24-25 When the servants reported David’s response to Saul, he told them to tell David this: “The king isn’t expecting any money from you; only this: Go kill a hundred Philistines and bring evidence of your vengeance on the king’s behalf. Avenge the king on his enemies.” (Saul expected David to be killed in action.)
26-27 On receiving this message, David was pleased. There was something he could do for the king that would qualify him to be his son-in-law! He lost no time but went right out, he and his men, killed the hundred Philistines, brought their evidence back in a sack, and counted it out before the king—mission completed! Saul gave Michal his daughter to David in marriage.
28-29 As Saul more and more realized that God was with David, and how much his own daughter, Michal, loved him, his fear of David increased and settled into hate. Saul hated David.
30 Whenever the Philistine warlords came out to battle, David was there to meet them—and beat them, upstaging Saul’s men. David’s name was on everyone’s lips.
The Black Mood of Saul
19 1-3 Saul called his son Jonathan together with his servants and ordered them to kill David. But because Jonathan treasured David, he went and warned him: “My father is looking for a way to kill you. Here’s what you are to do. Tomorrow morning, hide and stay hidden. I’ll go out with my father into the field where you are hiding. I’ll talk about you with my father and we’ll see what he says. Then I’ll report back to you.”
4-5 Jonathan brought up David with his father, speaking well of him. “Please,” he said to his father, “don’t attack David. He hasn’t wronged you, has he? And just look at all the good he has done! He put his life on the line when he killed the Philistine. What a great victory God gave Israel that day! You were there. You saw it and were on your feet applauding with everyone else. So why would you even think of sinning against an innocent person, killing David for no reason whatever?”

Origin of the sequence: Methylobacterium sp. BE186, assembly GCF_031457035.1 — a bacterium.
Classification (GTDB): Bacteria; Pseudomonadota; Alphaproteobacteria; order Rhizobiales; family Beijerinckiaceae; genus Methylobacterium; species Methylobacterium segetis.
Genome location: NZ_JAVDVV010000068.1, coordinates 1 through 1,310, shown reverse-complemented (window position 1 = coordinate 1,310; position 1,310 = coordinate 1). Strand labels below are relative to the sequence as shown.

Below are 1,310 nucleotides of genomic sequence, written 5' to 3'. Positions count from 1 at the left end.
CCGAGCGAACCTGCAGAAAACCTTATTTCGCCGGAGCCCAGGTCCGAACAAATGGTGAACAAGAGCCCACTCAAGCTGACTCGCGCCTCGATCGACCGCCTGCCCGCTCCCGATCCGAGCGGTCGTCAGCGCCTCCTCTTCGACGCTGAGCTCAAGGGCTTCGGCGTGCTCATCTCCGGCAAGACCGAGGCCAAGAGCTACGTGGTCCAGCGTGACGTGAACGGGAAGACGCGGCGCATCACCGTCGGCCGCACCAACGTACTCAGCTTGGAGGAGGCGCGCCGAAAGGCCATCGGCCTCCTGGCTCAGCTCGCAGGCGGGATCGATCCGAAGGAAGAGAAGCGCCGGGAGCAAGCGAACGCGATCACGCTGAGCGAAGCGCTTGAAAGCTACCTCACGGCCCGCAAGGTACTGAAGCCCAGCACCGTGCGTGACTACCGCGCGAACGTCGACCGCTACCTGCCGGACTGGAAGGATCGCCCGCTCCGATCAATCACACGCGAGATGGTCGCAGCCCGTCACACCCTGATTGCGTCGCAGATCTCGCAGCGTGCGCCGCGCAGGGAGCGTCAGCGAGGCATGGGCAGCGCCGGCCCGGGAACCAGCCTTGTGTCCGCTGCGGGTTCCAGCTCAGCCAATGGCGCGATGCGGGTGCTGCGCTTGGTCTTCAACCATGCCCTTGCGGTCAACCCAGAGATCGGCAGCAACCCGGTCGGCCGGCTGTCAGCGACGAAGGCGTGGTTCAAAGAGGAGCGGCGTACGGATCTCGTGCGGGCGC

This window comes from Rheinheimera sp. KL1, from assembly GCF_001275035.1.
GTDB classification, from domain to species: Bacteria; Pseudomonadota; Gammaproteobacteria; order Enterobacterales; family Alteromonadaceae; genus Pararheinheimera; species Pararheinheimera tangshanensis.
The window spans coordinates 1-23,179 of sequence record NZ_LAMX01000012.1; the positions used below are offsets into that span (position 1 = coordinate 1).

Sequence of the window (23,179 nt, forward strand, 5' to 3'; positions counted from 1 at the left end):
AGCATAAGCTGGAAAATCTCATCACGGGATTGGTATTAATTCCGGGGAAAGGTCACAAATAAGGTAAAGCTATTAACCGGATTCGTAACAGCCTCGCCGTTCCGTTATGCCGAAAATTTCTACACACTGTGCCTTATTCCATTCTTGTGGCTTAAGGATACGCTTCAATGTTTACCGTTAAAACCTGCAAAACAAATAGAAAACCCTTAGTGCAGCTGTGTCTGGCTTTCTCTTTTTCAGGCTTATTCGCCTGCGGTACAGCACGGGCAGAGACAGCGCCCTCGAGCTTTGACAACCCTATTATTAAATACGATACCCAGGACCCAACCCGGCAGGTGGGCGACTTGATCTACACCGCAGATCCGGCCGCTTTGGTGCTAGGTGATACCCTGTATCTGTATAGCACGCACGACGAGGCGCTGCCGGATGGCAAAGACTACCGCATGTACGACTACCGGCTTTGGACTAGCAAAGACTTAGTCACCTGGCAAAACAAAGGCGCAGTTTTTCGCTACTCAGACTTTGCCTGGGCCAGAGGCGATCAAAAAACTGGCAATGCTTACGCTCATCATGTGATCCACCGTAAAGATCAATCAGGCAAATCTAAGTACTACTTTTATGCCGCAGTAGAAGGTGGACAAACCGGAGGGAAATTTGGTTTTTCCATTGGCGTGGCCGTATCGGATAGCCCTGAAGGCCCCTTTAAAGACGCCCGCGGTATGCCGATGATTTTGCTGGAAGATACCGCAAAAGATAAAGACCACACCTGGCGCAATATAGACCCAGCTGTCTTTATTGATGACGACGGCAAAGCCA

6 Saul listened to Jonathan and said, “You’re right. As God lives, David lives. He will not be killed.”
7 Jonathan sent for David and reported to him everything that was said. Then he brought David back to Saul and everything was as it was before.
8 War broke out again and David went out to fight Philistines. He beat them badly, and they ran for their lives.
9-10 But then a black mood from God settled over Saul and took control of him. He was sitting at home, his spear in his hand, while David was playing music. Suddenly, Saul tried to skewer David with his spear, but David ducked. The spear stuck in the wall and David got away. It was night.
11-14 Saul sent men to David’s house to stake it out and then, first thing in the morning, to kill him. But Michal, David’s wife, told him what was going on. “Quickly now—make your escape tonight. If not, you’ll be dead by morning!” She let him out of a window, and he made his escape. Then Michal took a dummy god and put it in the bed, placed a wig of goat’s hair on its head, and threw a quilt over it. When Saul’s men arrived to get David, she said, “He’s sick in bed.”
15-16 Saul sent his men back, ordering them, “Bring him, bed and all, so I can kill him.” When the men entered the room, all they found in the bed was the dummy god with its goat-hair wig!
17 Saul stormed at Michal: “How could you play tricks on me like this? You sided with my enemy, and now he’s gotten away!”